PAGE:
"The white cat or black cat, it doesn’t matter as long as it catches the mice” – Deng Xioping
The then premier of China Deng Xioping, the chief architect of the economic reforms was very clear in his mind and vision when he came out with the above quote on what he wanted.
Countries need not bother about any ‘ism’ as long as it brings in economic prosperity and increases the standards of livings of its people.
True to his vision and words, the economic reforms which the dragon economy introduced in 1979 are believed to have pulled around 800 million people out of poverty.
According to world bank estimates, Chineses GDP consistently registered an average growth rate of 9.5 percent per annum from the year 1979–2018, which is miraculous as no other large economy in the world has consistently recorded and sustained such high growth. Large capital investments driven by substantial domestic savings and high productivity levels of its masses paved the way for its sustained growth.
In fact, when reforms were introduced, savings to GDP ratio in China was 32 percent. As most of these savings were from the profits of state-owned enterprises, there was no difficulty for the government in reinvesting them for productive use.
As new investments produced desired results, they boosted the household savings enormously and the introduction of economic decentralisation as part of reforms tremendously increased private corporate savings too.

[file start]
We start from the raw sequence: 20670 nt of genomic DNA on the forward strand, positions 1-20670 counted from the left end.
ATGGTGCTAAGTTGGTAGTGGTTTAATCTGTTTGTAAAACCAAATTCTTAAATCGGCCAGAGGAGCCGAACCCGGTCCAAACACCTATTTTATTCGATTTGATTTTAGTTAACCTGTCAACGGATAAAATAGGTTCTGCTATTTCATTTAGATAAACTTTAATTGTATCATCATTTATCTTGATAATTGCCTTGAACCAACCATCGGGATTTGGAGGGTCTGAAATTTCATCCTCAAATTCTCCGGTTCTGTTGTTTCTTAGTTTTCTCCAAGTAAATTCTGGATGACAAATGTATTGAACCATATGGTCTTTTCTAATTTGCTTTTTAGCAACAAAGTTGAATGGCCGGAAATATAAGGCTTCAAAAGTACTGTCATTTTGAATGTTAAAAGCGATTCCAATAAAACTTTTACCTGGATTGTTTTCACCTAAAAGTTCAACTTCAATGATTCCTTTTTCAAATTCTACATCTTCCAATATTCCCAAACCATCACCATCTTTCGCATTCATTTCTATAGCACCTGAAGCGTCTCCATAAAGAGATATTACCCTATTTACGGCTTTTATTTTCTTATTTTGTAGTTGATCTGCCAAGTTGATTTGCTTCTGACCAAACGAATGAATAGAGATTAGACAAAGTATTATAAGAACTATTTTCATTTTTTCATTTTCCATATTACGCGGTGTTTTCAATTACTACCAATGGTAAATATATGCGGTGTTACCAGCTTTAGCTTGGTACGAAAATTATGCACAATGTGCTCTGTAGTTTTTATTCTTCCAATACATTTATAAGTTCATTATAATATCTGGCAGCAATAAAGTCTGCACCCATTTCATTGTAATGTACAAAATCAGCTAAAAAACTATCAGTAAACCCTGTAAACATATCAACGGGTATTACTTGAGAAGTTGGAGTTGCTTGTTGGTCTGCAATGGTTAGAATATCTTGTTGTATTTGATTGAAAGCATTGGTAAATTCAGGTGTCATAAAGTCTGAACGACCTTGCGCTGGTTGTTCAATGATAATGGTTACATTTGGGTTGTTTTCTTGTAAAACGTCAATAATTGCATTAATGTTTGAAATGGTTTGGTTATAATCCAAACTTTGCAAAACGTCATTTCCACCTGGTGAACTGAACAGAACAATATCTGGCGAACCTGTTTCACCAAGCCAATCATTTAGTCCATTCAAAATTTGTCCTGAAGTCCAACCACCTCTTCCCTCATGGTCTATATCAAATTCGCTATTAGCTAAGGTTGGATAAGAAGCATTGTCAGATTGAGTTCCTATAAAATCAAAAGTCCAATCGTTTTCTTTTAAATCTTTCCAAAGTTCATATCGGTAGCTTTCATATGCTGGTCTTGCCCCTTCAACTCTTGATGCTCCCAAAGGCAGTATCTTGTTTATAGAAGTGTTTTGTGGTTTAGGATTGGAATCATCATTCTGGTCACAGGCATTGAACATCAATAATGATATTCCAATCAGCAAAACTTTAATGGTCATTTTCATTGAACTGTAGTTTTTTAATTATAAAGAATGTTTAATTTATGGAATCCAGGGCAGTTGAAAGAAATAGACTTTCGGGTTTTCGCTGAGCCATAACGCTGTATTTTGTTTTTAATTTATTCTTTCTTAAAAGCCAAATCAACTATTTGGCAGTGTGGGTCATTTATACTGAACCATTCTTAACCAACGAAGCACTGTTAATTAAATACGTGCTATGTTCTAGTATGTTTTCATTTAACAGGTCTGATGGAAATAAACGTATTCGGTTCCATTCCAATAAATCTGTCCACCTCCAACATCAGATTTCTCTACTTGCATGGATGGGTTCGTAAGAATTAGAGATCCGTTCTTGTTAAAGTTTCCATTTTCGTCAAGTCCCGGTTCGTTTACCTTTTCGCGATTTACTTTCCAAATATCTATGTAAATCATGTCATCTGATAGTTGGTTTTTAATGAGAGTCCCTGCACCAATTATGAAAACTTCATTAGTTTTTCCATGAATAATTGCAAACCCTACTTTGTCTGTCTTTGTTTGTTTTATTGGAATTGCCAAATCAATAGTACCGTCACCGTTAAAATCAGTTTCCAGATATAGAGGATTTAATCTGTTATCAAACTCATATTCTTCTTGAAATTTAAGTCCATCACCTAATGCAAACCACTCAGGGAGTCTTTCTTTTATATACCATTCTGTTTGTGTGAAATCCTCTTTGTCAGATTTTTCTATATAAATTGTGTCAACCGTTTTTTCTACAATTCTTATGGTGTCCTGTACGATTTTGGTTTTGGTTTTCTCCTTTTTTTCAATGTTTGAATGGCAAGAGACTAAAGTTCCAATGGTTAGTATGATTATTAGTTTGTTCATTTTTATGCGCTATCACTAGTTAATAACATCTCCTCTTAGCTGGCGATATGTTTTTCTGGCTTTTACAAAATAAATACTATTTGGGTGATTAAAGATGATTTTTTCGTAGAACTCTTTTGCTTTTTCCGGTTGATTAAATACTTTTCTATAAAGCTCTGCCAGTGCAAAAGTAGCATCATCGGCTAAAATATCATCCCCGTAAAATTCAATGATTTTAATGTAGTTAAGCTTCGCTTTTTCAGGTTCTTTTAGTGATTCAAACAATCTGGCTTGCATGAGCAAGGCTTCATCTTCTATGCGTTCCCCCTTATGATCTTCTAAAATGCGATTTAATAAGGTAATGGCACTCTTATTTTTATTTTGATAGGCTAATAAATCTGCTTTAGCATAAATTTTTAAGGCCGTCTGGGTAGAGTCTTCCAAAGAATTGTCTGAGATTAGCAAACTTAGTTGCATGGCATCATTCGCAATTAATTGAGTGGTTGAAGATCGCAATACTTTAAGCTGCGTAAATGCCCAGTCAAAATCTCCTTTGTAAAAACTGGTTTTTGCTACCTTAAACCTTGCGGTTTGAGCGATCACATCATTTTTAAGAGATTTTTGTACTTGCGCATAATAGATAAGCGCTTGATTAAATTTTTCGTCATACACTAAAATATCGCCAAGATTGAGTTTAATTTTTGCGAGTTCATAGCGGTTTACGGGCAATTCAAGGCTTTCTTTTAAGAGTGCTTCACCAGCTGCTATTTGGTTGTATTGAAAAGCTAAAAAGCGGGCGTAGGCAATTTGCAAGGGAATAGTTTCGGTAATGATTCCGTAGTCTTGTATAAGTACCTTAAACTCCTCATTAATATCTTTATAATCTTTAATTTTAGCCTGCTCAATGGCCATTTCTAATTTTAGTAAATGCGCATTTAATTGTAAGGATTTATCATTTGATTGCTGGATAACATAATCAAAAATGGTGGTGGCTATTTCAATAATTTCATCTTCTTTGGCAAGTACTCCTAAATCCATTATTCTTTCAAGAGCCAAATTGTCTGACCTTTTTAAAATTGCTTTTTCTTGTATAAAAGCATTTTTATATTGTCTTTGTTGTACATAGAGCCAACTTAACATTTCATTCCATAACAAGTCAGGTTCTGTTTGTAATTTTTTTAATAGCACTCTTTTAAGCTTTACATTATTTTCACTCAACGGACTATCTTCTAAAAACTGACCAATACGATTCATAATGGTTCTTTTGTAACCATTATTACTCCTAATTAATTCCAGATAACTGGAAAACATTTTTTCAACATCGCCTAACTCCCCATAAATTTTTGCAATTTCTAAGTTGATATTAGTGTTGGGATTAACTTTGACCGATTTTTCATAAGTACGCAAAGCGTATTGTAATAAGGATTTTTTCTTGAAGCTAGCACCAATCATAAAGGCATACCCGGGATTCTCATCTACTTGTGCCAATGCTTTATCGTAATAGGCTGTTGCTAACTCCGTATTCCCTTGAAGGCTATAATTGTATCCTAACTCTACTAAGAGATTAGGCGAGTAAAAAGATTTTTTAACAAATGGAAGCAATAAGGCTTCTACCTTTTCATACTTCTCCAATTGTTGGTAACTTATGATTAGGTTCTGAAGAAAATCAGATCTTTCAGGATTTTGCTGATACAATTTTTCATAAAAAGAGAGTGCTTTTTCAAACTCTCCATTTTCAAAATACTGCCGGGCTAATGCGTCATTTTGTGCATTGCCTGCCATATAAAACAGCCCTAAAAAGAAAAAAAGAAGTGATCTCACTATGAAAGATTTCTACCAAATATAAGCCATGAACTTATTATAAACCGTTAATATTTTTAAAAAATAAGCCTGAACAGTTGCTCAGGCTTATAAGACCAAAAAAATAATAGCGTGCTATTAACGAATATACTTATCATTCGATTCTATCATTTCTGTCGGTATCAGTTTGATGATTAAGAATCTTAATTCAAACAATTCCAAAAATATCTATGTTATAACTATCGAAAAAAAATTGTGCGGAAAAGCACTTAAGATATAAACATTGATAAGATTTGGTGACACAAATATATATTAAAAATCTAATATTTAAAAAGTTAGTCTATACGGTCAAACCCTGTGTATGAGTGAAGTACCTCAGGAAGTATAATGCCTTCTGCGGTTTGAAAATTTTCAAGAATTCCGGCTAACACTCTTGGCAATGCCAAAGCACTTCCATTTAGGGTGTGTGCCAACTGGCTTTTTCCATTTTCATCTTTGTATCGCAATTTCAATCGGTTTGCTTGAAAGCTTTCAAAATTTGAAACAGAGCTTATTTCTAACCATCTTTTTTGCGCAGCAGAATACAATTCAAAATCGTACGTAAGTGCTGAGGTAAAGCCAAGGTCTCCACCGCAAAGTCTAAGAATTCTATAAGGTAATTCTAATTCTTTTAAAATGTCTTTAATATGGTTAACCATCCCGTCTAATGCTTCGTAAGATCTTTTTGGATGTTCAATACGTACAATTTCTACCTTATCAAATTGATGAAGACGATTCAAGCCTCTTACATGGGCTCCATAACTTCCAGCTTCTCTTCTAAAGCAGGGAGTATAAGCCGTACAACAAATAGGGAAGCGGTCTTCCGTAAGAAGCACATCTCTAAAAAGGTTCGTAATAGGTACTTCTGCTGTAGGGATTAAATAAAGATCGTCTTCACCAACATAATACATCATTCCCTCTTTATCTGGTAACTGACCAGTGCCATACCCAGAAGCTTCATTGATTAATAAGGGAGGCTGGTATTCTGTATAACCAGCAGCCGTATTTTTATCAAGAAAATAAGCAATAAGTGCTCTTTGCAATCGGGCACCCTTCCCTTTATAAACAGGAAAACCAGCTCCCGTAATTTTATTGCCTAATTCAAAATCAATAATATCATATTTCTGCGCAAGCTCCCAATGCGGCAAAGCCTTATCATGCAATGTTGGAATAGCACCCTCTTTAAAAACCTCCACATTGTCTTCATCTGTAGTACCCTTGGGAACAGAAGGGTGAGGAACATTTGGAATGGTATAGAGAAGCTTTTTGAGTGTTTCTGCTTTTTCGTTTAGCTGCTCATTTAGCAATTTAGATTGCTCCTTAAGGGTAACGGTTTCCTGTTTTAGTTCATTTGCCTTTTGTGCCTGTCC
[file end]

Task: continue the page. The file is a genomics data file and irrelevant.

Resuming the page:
This rapid growth in savings eventually made China the net lender to the world.
This metamorphosis from a closed-door socialist economy to economic superpower has eventually increased its clout in international affairs.
Its relations with world superpowers like the USA strengthened thereby, boosting the trade. As a result, China emerged as a third-largest export market for the USA.
Inturn with substantial forex reserves in its kitty, China emerged as the largest investor in US treasuries and indirectly finances the budget deficit of the latter. It is estimated that China invested over $1 trillion in US treasuries by 2019.
With huge growth rates, China over a period of time emerged as a favourite destination for FDI flows. Such flows have been a major source of rapid economic expansion.
Reportedly there were 4,45,244 registered foreign-invested enterprises in China by employing 55.2 million workers, or 16 percent of urban workforce, by the year 2010.
Moreover, these enterprises were responsible for 41.7 percent of exports and 43.7 percent of imports by the year 2018.
In 2018 itself, China attracted around $139 billion which is the second-largest FDI investment after the United States.
With a massive growth rate, it amassed a foreign exchange reserve of $3 trillion and slowly started changing its strategy from being an attractive destination for FDI to ‘go global’ in the year 2000 with the intention of producing global brands and MNCs from China.
This is also regarded as a preferred route for acquiring, IPRs, innovative technology and managerial skills.
It encouraged state-owned enterprises to spread its wings beyond China by making overseas investments.
This was done not only to diversify their huge dollar reserves but also to make more profits rather than investing them in low yielding assets like US treasuries.